Free Shipping on Bulk Ammo -- TargetSportsUSA.Com!

Thursday, October 6, 2016

Cache Thoughts

When most people think of a cache, they picture a piece of plastic sewer pipe, capped on each end, that has been buried in the ground. This option may work for some folks, in some locations, but is not the only way to set up a cache.

Remember, the word “cache” comes from the French verb “cacher”, which means “to hide”. Obviously a cache must be hidden, but what other things will you need to consider when thinking about hiding supplies?

Location
Is the place you want to hide your supplies accessible year-round? Will snow or flooding cut off the routes to your cache? Weather is one of the reasons we prepare, so you'll need to take it into consideration when planning a cache. Mountain roads are hazardous in the winter even when maintained by government road crews, how do you think they'll be after TSHTF? Bridges are another possible problem, since a good portion of the bridges in the USA are old and in poor condition. Route planning is a separate issue, but something that needs to be looked at when planning a cache.

Location
Who else has access to the location of your cache? Burying anything on public land leaves it vulnerable to discovery by anyone passing through the area. While using land that is not linked to you may have OPSEC (Operational Security) value, it lowers the chances of your being able to recover your cache intact.

Hollywood seems to like the idea of using a public storage unit for caching supplies- the theme pops up in several movies. While having a 10 x 15 space packed with emergency supplies sounds like a wonderful idea (if you can afford to fill it), it gets expensive to pay the monthly rent and you would have no control over the security of it. Most of the storage units that I have seen or helped empty were full of household items and didn't contain much of value, to the looting of public storage wouldn't be likely until well after TSHTF.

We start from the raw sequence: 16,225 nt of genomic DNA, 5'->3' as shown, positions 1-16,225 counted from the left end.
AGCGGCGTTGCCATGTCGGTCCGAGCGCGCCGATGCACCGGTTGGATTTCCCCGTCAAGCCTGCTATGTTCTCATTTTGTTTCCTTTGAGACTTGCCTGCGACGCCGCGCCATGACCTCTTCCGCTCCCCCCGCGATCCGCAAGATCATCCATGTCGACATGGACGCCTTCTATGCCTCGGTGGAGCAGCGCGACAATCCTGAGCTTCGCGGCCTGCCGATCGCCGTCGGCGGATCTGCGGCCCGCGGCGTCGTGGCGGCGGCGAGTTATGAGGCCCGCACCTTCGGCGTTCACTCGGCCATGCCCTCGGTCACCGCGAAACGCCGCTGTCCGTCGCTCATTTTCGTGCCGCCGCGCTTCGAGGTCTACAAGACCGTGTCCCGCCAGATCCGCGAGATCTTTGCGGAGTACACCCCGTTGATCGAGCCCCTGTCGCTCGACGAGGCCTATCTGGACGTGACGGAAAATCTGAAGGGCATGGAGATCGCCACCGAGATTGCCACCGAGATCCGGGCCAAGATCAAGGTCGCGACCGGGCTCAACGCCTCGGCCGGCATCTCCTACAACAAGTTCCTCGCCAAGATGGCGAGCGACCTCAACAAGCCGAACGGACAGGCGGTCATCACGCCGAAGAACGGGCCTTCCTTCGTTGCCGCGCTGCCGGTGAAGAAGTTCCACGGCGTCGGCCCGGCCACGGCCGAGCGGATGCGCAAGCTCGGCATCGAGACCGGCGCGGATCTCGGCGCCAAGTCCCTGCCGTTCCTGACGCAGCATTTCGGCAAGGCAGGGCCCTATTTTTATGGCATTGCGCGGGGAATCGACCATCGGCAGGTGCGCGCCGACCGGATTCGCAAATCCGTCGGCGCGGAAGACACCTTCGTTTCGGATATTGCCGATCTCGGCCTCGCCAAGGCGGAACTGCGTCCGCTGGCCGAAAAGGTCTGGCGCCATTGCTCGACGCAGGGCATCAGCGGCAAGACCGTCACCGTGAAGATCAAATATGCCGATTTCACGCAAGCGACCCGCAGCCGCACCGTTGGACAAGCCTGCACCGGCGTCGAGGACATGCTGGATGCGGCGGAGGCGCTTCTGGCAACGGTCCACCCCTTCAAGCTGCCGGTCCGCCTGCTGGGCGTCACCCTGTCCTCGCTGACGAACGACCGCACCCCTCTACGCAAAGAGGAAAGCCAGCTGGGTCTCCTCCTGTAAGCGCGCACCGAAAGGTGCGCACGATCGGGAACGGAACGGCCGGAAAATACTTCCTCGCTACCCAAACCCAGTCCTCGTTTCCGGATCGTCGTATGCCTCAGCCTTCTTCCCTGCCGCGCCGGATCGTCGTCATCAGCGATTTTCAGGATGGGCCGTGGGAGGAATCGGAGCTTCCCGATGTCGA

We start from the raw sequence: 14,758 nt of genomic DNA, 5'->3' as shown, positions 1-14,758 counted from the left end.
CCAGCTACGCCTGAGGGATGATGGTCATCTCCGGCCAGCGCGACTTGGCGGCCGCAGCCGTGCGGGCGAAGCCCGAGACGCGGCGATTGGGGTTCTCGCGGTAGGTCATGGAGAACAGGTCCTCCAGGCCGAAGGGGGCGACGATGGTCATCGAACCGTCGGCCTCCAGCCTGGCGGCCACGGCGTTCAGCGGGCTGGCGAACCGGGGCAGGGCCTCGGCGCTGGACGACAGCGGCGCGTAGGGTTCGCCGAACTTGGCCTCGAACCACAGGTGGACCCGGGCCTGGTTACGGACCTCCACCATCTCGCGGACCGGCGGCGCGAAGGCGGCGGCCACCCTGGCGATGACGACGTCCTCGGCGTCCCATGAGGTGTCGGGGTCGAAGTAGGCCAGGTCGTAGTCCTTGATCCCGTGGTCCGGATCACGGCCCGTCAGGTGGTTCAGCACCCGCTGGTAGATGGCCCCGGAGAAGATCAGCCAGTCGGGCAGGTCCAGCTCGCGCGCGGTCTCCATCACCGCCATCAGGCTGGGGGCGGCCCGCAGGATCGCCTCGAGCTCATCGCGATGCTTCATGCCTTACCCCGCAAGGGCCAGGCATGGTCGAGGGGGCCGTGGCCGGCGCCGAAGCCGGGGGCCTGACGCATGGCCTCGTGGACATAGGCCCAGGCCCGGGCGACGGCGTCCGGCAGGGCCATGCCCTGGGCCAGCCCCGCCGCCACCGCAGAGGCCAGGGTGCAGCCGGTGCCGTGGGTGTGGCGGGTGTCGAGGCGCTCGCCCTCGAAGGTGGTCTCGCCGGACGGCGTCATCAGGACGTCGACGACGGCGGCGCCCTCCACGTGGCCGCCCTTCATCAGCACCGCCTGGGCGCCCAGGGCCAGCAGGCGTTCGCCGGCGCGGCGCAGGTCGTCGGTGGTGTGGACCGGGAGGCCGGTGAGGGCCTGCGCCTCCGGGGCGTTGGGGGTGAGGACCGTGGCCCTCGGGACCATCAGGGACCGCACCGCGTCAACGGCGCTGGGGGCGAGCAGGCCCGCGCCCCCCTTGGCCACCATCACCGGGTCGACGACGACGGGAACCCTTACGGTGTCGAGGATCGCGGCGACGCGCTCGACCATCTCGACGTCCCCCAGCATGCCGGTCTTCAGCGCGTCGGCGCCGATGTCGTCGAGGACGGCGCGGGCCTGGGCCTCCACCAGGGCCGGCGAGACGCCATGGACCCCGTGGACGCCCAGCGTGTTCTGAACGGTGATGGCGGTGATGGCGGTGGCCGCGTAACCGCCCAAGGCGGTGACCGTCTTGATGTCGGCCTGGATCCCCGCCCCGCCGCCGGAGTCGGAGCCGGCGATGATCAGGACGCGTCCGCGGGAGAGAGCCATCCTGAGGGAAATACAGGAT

Caching things at a friend's place will provide some security and ease of recovery, but everyone in the friend's household as well as any guests will potentially have access to your supplies. Fire, theft, divorce, and other calamities could also destroy your supplies.

Location
Can you retrieve or monitor your cache easily?

The first step in retrieving a cache is finding it. Do you remember exactly where you buried it? Did you draw a map (if you do, use a code or other way to encrypt the data) of its location? Landmarks change rapidly- buildings are torn down, trees are cut, fences are removed, bridges replaced or moved, etc. so you need to have several ways of locating your cache. Geo-caching as a hobby is a good way to practice locating a hidden cache, but you'll need encrypt your GPS coordinates in some manner to prevent others from finding it. GPS is satellite-based, and is subject to government shut-down in times of emergency, so learn how to read a topo map and get the maps that cover your areas.

I live in the upper Midwest, so I have to take climate into consideration any time I think about burying something. Around here the frost line goes down about three feet during an average winter. That means that the ground freezes solid for the first three feet of digging. A wet summer followed by a colder than normal winter can drive the frost four feet deep. Without the use of industrial excavating equipment, anything buried below the frost line is going to be a chore to recover. Anything buried in the frost zone will likely “float” to the surface as the frost comes and goes over a few years or get damaged from the pressure created by the freezing water. Frost heave is capable of lifting roads and cracking concrete, so a PVC pipe isn't going to withstand it.